Fines against surrogacy trade in Cambodia


In order to fight against human trafficking, surrogacy trade has been banned since October 2016 in Cambodia and January 8th, 2018 was set as the time limit for amnesty.
Surrogate mothers will not be prosecuted if they gave birth and gave the child to the sponsors before January 8, 2018. The latter were urged to report cases to the Cambodian courts in order to obtain child custody and thereby obtain an exit visa through normal administrative channels.
This transition period of amnesty was necessary because the Cambodian women solicited by offers from agents, are often poor, uneducated and live in remote areas.
However as warned by the Interior Minister in July, the embassies have received the legal guideline stipulating that sponsors, surrogates and intermediaries will risk legal prosecution for any children born after the January 8th deadline. According to Cambodian law, the woman who gives birth is the child’s mother. A mother who abandons her own child is considered irresponsible, especially if she is involved in selling her own child. The law stipulates: “any individual who buys, sells, or exchanges another person is punishable for 2-5 years of imprisonment”. The sentence could be increased to up to 15 years if the child is “sold for adoption”, or “up to 20 years if the victim is a minor”.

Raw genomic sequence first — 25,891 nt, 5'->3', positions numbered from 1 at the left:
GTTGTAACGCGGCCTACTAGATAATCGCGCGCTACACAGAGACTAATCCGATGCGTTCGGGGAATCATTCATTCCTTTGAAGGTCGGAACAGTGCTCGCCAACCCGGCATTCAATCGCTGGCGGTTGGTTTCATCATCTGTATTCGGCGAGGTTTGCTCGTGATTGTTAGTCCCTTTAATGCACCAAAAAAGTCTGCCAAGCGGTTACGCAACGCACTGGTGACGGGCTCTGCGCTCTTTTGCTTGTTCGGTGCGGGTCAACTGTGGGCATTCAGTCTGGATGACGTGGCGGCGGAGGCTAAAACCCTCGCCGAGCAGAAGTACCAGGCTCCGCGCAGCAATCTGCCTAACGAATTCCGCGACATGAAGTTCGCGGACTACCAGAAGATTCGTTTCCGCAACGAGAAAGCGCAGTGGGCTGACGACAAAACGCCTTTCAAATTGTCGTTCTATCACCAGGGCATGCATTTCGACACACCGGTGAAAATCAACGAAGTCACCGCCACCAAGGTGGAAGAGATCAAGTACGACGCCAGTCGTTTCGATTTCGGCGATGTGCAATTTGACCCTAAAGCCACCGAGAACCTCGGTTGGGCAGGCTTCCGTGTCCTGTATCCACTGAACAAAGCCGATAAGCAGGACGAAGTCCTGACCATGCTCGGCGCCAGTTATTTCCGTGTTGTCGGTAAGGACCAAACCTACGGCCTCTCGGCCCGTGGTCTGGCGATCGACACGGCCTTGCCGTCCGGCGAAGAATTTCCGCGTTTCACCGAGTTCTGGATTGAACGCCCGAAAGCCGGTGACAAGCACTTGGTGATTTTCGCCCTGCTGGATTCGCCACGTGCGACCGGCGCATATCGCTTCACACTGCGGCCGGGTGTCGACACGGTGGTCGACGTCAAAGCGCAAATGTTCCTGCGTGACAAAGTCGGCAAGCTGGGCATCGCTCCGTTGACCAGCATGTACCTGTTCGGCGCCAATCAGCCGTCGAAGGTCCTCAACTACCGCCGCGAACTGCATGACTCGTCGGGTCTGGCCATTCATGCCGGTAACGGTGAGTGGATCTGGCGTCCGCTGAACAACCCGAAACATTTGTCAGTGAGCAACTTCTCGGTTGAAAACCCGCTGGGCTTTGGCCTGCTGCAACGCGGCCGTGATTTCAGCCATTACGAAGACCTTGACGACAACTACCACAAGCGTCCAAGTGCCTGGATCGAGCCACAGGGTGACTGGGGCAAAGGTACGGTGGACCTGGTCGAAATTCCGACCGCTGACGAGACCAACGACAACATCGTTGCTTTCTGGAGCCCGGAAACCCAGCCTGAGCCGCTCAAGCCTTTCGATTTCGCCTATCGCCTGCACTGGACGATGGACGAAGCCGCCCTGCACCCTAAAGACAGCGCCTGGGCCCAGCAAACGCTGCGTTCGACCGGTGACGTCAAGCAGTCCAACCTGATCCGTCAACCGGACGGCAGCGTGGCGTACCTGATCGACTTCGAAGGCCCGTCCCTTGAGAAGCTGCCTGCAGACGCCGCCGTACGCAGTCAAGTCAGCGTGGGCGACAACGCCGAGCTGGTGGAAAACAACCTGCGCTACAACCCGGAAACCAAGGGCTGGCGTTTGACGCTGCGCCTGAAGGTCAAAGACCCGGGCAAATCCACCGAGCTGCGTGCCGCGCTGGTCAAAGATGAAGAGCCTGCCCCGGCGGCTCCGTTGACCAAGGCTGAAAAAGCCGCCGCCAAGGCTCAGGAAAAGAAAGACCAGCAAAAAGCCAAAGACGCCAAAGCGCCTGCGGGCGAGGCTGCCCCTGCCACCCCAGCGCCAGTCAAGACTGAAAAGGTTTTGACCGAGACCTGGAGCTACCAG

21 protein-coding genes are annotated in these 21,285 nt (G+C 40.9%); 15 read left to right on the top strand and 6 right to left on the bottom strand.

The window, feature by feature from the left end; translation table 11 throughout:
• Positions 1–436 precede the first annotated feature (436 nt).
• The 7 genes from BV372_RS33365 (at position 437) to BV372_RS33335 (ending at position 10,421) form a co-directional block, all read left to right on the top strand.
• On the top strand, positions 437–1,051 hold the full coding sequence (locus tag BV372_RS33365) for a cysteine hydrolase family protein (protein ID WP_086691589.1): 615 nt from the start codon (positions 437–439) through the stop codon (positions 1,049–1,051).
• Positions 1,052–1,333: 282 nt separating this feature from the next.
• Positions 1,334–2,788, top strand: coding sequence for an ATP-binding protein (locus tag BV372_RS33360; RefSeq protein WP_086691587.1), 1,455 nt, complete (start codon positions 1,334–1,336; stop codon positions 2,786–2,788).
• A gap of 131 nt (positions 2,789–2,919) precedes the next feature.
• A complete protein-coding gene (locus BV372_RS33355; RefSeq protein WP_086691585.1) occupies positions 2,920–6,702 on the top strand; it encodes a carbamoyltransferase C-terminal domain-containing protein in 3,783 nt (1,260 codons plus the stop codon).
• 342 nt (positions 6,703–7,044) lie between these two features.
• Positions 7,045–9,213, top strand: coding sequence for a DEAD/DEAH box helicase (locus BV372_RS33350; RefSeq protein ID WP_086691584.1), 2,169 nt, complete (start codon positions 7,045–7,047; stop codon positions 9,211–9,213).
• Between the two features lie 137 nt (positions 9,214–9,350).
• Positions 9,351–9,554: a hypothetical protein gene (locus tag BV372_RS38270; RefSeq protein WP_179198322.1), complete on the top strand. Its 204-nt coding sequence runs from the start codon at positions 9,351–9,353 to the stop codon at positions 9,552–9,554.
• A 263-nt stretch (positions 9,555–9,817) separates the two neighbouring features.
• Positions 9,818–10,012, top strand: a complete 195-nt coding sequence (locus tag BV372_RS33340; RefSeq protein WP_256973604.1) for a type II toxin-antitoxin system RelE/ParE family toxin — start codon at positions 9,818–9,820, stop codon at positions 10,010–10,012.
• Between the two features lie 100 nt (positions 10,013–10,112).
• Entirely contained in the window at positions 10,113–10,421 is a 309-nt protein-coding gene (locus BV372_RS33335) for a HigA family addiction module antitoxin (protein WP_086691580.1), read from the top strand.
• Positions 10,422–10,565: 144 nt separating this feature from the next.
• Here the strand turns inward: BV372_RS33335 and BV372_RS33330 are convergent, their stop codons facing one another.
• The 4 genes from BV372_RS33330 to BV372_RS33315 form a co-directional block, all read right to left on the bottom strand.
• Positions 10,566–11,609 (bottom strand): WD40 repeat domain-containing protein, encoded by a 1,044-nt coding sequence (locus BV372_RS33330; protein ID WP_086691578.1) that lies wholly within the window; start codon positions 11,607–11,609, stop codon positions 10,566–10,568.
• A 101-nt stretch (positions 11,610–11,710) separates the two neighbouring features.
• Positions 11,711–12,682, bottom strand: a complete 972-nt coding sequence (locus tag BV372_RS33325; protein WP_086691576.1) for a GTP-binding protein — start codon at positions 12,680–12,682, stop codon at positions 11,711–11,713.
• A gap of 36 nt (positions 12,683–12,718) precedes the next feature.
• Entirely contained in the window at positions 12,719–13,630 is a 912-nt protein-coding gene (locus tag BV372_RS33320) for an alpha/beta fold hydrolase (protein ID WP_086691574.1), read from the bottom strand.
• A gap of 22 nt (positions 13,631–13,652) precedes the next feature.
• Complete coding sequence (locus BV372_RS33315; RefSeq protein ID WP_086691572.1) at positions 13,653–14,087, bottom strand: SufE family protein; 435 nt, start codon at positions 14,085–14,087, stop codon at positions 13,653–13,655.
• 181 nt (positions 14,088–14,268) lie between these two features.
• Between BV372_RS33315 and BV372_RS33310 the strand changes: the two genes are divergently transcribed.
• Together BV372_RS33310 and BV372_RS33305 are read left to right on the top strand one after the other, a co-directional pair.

In Cambodia, surrogacy rates exploded when its neighboring country Thailand banned the practice in 2015 for foreign parents, as did India and Nepal in 2016. Approximately 50 clinics specialized in surrogacy had established trade in Cambodia, although some agencies have since left for Laos following the regulatory announcement, and particularly after the November 2016 arrest of an Australian nurse for her implication.
This nurse who was sentenced to 18 months in prison in Cambodia in August 2017 recently lost her appeal on January 8, 2018, and will remain in prison until summer. She is accused of recruiting surrogate mothers and falsifying documents for birth certificates for newborns; she had also previously worked in Thailand in a clinic specialized in surrogacy.
The Permanence Vice-Chair of the National Committee for Counter Trafficking, Chou Bun Eng, said that a “prakas” (a regulation) would soon be published to specify the penalties for anyone involved in surrogacy, pending a report to be released by the Minister for Women’s Affairs.

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